3. The method of claim 1 wherein the step of smoothing a digital image at a plurality of scales includes the use of linear progressively smoothing techniques.
4. The method of claim 3 wherein the use of a linear smoothing technique includes the use of a Gaussian smoothing kernel.
5. The method of claim 3 wherein the use of a linear smoothing technique includes the use of a Mexican hat smoothing kernel.
6. The method of claim 5 wherein the use of a Mexican hat smoothing kernel is related to a wavelet transform.
7. The method of claim 1 wherein the step of smoothing a digital image at a plurality of scales includes the use of nonlinear progressively smoothing techniques.
8. The method of claim 1 wherein a texture vector comprises a set of texture measures that are selected to provide information for segmenting the plurality of regions of the radiographic image.
9. The method of claim 1 wherein the feature space is constituted of an n-dimensional space in which each point represents an n-element texture vector.
10. The method of claim 9 further including the step of determining the exam type of the input image, wherein the dimensionality of the feature space is thereby reduced.
11. The method of claim 1 wherein the step of clustering in the feature space includes the use of an unsupervised algorithm which does not require specification of the number of clusters a priori.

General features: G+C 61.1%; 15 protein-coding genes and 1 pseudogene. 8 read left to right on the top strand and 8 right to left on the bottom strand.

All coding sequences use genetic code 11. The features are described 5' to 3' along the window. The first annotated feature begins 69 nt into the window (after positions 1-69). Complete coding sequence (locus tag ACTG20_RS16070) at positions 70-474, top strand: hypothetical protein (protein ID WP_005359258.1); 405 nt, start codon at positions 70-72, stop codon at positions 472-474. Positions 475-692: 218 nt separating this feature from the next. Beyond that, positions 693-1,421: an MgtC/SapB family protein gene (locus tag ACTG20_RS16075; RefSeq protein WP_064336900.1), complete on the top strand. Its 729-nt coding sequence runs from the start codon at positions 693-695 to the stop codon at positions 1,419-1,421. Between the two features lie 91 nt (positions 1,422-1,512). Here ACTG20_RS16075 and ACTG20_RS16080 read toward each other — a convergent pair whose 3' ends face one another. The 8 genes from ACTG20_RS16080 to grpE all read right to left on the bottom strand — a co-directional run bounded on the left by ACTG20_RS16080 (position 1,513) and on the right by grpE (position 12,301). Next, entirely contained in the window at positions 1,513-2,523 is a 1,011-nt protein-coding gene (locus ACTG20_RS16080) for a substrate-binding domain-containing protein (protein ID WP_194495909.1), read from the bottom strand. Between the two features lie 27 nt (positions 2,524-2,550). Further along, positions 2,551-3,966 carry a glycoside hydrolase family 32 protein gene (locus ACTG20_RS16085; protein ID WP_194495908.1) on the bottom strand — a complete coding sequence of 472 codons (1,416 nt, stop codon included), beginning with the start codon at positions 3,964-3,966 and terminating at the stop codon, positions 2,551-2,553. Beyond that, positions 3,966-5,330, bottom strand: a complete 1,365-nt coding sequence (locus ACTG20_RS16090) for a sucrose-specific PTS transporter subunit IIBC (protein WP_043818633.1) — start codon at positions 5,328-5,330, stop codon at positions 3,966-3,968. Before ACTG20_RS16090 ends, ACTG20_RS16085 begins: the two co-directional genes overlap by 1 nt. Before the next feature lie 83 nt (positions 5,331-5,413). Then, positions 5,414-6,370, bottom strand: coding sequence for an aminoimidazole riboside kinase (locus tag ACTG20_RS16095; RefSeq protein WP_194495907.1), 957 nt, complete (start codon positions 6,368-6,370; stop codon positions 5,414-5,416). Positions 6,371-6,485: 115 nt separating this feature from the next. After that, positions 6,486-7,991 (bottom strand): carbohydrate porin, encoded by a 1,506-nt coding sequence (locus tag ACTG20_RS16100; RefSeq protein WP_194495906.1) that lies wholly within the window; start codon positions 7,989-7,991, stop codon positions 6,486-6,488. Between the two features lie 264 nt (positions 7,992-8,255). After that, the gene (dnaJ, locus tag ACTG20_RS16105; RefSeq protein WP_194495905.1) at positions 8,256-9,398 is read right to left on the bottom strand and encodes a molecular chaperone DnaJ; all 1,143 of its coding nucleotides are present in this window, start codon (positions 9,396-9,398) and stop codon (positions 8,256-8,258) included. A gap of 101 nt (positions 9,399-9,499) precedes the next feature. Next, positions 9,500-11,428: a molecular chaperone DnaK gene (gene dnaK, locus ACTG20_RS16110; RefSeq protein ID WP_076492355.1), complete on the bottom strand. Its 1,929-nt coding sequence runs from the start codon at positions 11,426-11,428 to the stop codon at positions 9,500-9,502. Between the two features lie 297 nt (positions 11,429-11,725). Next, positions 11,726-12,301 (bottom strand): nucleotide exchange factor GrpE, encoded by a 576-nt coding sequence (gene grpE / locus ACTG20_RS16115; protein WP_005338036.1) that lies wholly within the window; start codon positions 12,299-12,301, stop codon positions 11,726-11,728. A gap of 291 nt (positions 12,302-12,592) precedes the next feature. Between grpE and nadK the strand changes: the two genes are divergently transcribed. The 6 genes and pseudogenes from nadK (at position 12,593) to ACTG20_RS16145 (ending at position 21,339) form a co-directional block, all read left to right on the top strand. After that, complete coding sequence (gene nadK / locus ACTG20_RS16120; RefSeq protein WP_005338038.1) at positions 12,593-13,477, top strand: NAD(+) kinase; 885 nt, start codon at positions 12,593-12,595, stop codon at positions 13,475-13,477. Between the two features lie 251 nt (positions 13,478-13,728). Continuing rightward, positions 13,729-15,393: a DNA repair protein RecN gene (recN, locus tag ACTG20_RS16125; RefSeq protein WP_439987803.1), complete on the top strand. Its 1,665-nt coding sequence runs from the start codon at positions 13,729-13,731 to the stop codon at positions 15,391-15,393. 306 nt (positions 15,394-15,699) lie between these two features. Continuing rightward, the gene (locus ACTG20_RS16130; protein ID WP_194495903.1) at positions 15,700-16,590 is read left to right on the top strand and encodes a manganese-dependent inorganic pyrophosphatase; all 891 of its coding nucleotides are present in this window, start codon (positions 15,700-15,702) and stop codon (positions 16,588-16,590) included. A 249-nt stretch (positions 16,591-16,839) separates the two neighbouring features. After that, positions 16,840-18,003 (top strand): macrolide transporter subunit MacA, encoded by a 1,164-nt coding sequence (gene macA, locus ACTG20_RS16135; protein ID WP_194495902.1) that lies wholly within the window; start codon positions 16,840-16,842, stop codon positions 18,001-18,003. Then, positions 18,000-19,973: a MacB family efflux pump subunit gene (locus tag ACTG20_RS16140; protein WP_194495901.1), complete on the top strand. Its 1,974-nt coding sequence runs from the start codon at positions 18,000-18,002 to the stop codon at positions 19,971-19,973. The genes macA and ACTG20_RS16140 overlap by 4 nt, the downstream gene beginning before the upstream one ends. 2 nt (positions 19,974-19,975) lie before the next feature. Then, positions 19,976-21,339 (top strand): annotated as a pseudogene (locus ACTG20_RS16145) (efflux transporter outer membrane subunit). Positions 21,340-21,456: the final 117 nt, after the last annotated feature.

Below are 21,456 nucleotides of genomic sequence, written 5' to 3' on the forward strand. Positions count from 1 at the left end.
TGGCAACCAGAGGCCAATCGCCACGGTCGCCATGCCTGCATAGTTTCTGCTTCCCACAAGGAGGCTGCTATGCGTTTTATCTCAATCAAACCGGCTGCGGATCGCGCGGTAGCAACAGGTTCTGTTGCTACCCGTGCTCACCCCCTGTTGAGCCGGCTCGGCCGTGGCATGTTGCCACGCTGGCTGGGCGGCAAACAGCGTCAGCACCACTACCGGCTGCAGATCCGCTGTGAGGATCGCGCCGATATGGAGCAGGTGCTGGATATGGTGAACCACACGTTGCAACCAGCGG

12. The method of claim 1 wherein the step of determining the most stable number of clusters includes the construction of a segment spectrum according to the number of clusters computed in the feature space as a function of scale.
13. The method of claim 12 wherein the most stable number of clusters in the feature space is determined by the continuum of the broadest constant spectrum.
14. The method of claim 12 wherein a stable range of scales is determined by the range of the broadest constant spectrum.
15. The method of claim 12 wherein the step of classifying each pixel in the spatial domain includes the use of the lower bound of the broadest constant spectrum.
16. The method of claim 1 wherein the step of generating a segmented map includes the use of a multiple-valued image that functions as multiple templates for any further image processing to be done on the segmented regions of the image.
17. A method for segmenting a digital radiographic image into a plurality of regions in a spatial domain, said method comprising the steps of:
(a) smoothing the digital radiographic image at a plurality of scales to generate a plurality of smoothed images;